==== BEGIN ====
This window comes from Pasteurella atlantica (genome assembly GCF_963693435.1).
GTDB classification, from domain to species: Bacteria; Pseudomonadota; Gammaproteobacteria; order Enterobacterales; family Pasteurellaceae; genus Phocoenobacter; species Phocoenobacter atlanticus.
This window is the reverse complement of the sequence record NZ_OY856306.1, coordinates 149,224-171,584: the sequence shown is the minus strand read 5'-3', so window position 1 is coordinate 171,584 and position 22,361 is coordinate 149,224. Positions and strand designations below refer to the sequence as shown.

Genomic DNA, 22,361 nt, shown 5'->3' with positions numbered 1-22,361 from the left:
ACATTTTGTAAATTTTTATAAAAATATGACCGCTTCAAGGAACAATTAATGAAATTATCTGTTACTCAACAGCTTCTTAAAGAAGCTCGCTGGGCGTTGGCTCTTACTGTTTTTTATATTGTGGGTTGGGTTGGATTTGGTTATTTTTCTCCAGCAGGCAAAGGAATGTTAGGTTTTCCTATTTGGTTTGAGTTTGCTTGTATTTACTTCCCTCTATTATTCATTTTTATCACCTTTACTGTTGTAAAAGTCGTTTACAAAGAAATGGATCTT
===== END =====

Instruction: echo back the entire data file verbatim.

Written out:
This window comes from Pasteurella atlantica (genome assembly GCF_963693435.1).
GTDB classification, from domain to species: Bacteria; Pseudomonadota; Gammaproteobacteria; order Enterobacterales; family Pasteurellaceae; genus Phocoenobacter; species Phocoenobacter atlanticus.
This window is the reverse complement of the sequence record NZ_OY856306.1, coordinates 149,224-171,584: the sequence shown is the minus strand read 5'-3', so window position 1 is coordinate 171,584 and position 22,361 is coordinate 149,224. Positions and strand designations below refer to the sequence as shown.

Genomic DNA, 22,361 nt, shown 5'->3' with positions numbered 1-22,361 from the left:
ACATTTTGTAAATTTTTATAAAAATATGACCGCTTCAAGGAACAATTAATGAAATTATCTGTTACTCAACAGCTTCTTAAAGAAGCTCGCTGGGCGTTGGCTCTTACTGTTTTTTATATTGTGGGTTGGGTTGGATTTGGTTATTTTTCTCCAGCAGGCAAAGGAATGTTAGGTTTTCCTATTTGGTTTGAGTTTGCTTGTATTTACTTCCCTCTATTATTCATTTTTATCACCTTTACTGTTGTAAAAGTCGTTTACAAAGAAATGGATCTT